Ballet Girls, Penguins
and Polar Bears

Many years ago I borrowed the tournament book of Carlsbad 1929 from a kind acquaintance and to my disgrace I delayed returning it for such a long time that on a dark day I received a friendly note from the rightful owner saying that he had decided to turn his loan into a gift.

Shame on me.

I was reminded of this episode when I read in the September issue of the German monthly Schach that Hans Kmoch had written in that book that he had promised in advance that in future he would act as a ballet girl if the women’s world champion Vera Menchik would get more than three points out of her 21 games. Obviously this was before the invention of political correctness.

Carlsbad 1929 was a very strong tournament, won by Nimzowitsch ahead of Capablanca and Spielmann. Other participants were Rubinstein, Euwe, Bogoljubow and Tartakower. Menchik scored exactly three points, so Kmoch did not have to follow up on his threat to become a ballet dancer.

The fine Austrian chesswriter Kmoch later became Max Euwe’s secretary and helped him with his publications. Euwe himself was much more diplomatic and always came up with a kind but rather evasive statistical explanation when asked why women were not as strong as men.

With a good-natured joke about distant peoples, the old guys had no problem either. Casto Abundo, comrade in arms of the late FIDE president Florencio Campomanes, has related that when a second zone for East Asia and Oceania was discussed at the FIDE congress in Lugano in 1968, the British delegate Harry Golombek OBE said that they could just as well have penguins and polar bears as chess players.

For those who knew Golombek, this anecdote rings true. As the child of Polish immigrants, Golombek wanted to be as English as could be, an aim which he achieved. He was a great admirer of Samuel Johnson and that OBE behind his name stands for Order of the British Empire.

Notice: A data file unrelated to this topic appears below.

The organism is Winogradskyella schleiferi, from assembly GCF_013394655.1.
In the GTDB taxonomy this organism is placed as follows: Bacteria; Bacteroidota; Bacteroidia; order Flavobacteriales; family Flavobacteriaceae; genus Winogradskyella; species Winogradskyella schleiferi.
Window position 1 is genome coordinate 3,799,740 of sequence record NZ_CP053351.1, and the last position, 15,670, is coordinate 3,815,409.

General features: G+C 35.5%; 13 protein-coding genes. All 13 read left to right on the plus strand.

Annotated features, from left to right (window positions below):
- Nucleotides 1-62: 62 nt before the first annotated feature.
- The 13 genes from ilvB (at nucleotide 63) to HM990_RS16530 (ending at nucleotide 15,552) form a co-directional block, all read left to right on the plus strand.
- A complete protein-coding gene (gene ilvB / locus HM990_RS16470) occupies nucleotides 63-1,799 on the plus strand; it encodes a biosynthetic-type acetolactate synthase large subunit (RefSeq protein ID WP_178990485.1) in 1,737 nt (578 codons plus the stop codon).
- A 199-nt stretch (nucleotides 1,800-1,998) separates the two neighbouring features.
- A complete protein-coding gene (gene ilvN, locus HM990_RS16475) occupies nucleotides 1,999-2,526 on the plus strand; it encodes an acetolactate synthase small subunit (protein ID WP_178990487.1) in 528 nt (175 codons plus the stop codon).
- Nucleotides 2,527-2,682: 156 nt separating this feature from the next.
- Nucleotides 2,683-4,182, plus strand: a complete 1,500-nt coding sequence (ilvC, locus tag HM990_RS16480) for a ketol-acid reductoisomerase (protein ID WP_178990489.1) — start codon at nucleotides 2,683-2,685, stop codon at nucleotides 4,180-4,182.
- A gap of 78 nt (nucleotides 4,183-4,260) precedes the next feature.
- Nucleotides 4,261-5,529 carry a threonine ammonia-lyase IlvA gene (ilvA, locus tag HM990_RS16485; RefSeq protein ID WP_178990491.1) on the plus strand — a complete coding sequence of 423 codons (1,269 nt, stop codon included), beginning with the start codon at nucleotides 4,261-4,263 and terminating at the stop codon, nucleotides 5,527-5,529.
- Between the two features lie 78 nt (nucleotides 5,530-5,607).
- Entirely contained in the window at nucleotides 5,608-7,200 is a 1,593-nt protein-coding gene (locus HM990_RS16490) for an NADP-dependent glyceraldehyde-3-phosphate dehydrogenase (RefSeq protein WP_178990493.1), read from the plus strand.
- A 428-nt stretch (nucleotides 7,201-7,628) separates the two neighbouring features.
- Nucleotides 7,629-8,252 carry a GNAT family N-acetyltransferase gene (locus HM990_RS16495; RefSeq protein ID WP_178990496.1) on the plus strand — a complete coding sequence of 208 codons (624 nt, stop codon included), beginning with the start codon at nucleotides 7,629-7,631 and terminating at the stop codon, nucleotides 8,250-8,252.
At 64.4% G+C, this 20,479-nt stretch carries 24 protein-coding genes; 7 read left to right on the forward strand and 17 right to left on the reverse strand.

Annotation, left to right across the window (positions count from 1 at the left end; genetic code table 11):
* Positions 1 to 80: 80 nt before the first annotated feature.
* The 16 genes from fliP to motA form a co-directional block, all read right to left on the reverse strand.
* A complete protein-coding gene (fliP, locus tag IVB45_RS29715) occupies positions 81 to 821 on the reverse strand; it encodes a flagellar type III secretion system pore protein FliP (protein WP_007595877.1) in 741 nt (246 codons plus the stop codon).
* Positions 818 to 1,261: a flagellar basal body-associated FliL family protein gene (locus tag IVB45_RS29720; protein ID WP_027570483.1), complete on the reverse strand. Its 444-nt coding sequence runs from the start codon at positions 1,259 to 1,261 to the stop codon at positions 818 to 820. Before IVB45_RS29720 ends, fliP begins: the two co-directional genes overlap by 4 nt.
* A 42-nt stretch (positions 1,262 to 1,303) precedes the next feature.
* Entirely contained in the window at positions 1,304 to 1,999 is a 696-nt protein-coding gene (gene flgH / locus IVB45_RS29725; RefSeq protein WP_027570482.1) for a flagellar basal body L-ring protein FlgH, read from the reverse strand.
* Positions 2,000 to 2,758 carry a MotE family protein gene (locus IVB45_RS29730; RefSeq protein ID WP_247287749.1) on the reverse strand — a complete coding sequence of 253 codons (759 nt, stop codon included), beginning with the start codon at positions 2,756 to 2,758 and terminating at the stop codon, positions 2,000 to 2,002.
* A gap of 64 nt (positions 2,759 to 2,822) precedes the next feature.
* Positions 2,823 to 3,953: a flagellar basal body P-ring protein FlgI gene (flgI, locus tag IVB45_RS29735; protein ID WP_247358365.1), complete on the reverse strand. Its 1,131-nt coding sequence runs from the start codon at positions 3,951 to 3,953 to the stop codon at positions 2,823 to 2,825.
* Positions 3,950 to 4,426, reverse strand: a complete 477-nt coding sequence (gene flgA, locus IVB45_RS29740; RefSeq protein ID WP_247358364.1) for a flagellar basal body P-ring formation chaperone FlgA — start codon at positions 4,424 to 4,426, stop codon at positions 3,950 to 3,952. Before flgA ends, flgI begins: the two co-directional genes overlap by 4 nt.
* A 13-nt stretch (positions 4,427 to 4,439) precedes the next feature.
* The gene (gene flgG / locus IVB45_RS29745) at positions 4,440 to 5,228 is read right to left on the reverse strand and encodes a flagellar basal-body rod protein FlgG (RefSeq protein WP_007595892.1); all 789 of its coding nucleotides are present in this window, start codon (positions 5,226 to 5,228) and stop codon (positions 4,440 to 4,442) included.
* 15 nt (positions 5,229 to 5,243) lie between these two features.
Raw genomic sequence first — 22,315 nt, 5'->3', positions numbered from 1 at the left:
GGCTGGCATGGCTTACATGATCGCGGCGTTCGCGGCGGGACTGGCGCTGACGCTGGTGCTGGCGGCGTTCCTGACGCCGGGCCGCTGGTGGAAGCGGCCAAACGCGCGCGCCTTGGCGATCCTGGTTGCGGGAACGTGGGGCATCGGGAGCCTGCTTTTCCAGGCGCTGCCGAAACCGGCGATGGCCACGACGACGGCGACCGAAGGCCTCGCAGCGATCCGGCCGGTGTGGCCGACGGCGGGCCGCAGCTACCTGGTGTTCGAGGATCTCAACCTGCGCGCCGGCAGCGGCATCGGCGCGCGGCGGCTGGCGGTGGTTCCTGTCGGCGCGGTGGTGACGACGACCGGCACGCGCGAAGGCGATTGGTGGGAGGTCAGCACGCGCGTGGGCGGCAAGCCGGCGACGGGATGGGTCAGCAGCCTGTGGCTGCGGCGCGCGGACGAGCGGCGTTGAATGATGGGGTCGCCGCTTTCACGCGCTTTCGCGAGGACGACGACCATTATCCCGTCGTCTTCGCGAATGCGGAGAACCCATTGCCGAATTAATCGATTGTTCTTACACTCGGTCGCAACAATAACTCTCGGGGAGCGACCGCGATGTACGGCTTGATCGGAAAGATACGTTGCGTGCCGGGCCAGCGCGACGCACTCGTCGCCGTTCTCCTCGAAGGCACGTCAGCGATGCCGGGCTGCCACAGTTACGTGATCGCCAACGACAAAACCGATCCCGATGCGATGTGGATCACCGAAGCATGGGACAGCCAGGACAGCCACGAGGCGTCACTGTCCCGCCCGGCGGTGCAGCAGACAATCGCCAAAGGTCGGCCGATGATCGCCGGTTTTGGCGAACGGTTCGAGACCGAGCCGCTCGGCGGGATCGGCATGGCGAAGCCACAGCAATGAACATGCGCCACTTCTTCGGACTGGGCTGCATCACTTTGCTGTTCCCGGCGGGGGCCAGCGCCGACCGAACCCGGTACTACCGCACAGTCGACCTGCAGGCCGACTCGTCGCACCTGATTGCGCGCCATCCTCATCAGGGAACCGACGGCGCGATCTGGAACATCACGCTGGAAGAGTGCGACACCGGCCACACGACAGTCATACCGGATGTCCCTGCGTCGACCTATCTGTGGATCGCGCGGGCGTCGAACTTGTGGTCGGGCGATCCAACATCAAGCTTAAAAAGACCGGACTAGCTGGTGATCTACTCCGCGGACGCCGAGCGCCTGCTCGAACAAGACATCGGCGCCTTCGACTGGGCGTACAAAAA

Ballet girls, penguins and polar bears, hardly anyone in today’s chess world would dare to express himself in this way, at least not in writing.

In August, Hou Yifan won a very strong tournament in Biel. She is 23 years old and has been women’s world champion so often that she sees no sense any longer in participating in that championship.

Early this year at the Gibraltar Open she made her view on women’s chess clear when in the final round she resigned her game against the Indian grandmaster Babu Lalith (a man) after five ridiculous moves as a protest against having been paired with other women in seven of her ten games.

After her victory in Biel, Hou received congratulations all around. In fact, she was praised as if she were Wonder Woman herself. I may be wrong, but I felt that these effusions of praise were a bit condescending, as if the enthusiasts could hardly believe that it had been a woman who did it. Obviously Hou wants to be respected as a great chess player, not as a wonder woman.

After Gibraltar she played in many tournaments, but her first open was that on the Isle of Man. And there it happened again. In her first four rounds she was paired against four women. Statisticians enjoyed calculating the odds of such an amazing coincidence happening. Conspiracy theorists thought they knew better and denied that it could have been just coincidence.

When on September 27 Hou was not paired for the fifth round, I and many others thought that she had left the tournament in anger, but luckily that was not true; she had just taken a bye. The next day she was present again, beating the Indian Magesh Chandran Panchanathan, a man.

Untitled.jpg

This is Hou Yifan-Elisabeth Pähtz from the second round of the Isle of Man Masters, after Black’s 30th move.

White played 31.Kh4, the start of a triumphant tour to f6. I wondered if she was inspired by the company of Nigel Short, another participant at the Isle of Man, who in the past played a famous game against Jan Timman with a similar king’s excursion. Like Hou’s game, it can be seen in the game viewer.

By the way, I read that in 2016 no baby born in Britain had been given the name Nigel. But luckily it was not our man who was blamed for bringing the good name Nigel into disrepute by dropping below 2700, it was the politician Nigel Farage, the father of Brexit.

Click here to view Hou Yifan-E.Pähtz and Short-Timman.